"There is still a difference between something and nothing --- but it is purely geometrical, and there is nothing behind the geometry," Martin Gardner said recently. That's a radical position, but maybe it's necessary. How else can one answer the radical (in the sense of "root") question: why is there anything in the universe?
The best non-mystical candidates for a solution start with mathematics, mind, and meaning:
(Well, perhaps "non-mystical" is a bit too strong a term for some of the above!)
A final tack, suggested by Robert Nozick (Philosophical Explanations), is to question the question itself, and to ask "Why should we be surprised at the existence of something?" Why do our prejudices suggest that nothingness is the more natural state of affairs?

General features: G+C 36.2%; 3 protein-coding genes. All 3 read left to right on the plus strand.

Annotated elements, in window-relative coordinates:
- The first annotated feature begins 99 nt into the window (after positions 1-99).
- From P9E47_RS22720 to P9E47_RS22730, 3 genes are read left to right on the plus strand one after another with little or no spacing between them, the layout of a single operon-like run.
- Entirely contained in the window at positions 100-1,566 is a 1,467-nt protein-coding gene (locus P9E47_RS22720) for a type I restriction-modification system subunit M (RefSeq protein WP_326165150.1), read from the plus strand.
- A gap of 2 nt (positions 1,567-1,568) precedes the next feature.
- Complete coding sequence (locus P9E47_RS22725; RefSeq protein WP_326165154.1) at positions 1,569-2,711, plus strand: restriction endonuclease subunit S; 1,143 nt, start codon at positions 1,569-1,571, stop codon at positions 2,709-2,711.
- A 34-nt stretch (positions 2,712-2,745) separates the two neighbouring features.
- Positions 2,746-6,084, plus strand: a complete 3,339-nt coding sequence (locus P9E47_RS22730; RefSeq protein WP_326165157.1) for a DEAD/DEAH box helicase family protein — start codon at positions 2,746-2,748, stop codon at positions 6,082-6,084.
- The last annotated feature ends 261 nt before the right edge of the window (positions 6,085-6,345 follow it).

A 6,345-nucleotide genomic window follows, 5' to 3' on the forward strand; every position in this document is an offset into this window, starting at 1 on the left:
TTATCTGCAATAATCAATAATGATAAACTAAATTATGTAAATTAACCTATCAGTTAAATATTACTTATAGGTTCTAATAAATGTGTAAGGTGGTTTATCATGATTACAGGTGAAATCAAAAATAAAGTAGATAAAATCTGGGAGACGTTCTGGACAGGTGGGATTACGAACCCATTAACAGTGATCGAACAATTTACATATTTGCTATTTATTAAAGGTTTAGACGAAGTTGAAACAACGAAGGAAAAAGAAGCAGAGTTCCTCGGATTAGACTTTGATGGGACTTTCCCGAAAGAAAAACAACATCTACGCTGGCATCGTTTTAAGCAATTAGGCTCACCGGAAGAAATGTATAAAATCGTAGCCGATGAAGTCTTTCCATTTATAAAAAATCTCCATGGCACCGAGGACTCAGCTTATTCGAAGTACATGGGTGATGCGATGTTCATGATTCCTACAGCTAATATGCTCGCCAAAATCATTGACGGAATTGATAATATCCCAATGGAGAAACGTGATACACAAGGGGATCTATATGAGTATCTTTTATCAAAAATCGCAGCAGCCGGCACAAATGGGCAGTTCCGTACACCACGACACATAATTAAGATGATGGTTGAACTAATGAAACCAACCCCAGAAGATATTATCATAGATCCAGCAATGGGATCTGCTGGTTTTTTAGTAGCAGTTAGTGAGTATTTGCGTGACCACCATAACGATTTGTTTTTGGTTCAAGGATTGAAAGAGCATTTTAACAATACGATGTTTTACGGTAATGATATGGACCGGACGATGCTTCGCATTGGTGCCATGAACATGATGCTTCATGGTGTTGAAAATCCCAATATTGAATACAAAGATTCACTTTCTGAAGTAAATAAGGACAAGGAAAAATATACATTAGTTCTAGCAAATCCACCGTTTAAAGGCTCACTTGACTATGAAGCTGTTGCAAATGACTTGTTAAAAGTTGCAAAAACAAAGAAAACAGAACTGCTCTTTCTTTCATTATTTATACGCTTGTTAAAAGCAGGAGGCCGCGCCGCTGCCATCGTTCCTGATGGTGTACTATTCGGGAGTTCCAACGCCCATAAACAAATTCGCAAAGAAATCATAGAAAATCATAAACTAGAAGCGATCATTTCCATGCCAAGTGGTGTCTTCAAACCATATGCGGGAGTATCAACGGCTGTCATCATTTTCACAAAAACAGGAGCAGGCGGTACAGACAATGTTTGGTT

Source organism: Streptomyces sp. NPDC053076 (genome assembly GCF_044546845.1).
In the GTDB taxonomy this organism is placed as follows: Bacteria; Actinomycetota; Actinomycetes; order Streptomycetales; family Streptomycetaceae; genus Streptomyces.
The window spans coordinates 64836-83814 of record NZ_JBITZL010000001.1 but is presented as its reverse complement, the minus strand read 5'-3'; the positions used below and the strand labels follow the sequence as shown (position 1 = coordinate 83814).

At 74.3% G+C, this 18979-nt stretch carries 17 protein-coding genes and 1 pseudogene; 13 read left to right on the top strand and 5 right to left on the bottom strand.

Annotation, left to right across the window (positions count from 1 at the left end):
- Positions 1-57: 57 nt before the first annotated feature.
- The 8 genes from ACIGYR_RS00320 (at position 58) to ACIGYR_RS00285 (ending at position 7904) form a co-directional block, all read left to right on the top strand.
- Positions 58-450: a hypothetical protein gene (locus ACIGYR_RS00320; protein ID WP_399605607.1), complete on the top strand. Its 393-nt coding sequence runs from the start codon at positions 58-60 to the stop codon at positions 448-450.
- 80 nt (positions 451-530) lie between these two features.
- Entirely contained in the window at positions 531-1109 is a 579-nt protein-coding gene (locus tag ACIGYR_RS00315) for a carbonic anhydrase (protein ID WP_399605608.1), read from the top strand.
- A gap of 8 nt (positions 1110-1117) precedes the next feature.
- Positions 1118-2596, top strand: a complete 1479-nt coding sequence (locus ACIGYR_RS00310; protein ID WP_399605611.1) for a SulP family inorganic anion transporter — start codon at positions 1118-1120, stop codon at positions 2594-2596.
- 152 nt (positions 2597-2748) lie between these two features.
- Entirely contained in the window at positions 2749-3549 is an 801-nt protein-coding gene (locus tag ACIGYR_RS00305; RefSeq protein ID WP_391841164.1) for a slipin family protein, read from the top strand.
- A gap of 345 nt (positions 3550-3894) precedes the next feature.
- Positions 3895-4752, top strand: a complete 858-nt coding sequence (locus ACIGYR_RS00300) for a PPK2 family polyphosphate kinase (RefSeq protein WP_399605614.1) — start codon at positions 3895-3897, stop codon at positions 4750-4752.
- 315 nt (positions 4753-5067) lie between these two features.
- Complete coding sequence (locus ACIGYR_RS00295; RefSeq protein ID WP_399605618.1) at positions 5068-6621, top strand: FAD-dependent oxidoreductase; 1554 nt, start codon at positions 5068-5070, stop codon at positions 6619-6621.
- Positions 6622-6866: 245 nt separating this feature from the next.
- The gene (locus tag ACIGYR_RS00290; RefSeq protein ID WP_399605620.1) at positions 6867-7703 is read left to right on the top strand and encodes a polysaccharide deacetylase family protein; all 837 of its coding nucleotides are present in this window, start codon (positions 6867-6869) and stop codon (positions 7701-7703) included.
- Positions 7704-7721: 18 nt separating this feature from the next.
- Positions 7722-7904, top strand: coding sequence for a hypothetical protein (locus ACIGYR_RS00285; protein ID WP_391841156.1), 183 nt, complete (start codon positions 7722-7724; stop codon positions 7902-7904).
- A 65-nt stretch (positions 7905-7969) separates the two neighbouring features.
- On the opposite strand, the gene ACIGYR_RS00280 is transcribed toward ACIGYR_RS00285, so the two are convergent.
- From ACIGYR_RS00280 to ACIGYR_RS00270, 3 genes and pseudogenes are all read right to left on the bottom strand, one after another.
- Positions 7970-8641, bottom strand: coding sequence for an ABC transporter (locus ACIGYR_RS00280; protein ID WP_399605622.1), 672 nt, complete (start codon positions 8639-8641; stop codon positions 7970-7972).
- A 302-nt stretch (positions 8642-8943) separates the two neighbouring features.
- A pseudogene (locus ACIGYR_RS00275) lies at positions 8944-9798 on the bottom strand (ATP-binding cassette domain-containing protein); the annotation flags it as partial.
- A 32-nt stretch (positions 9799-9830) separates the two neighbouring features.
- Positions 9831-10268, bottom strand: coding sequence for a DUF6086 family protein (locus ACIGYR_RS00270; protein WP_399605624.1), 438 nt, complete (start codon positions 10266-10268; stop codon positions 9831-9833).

(the Martin Gardner quote above appears in "From This Angle, Geometry Rules the Universe" by K. C. Cole, Los Angeles Times (4 Nov 1999); elsewhere it is attributed to his Mathematical Magic Show (1977) collection of Scientific American "Mathematical Games" columns; cf. No Concepts At All (22 Feb 2001), ApprovedMethods (12 Nov 2005), ...)
Monday, January 17, 2000 at 07:44:08 (EST) = Datetag20000117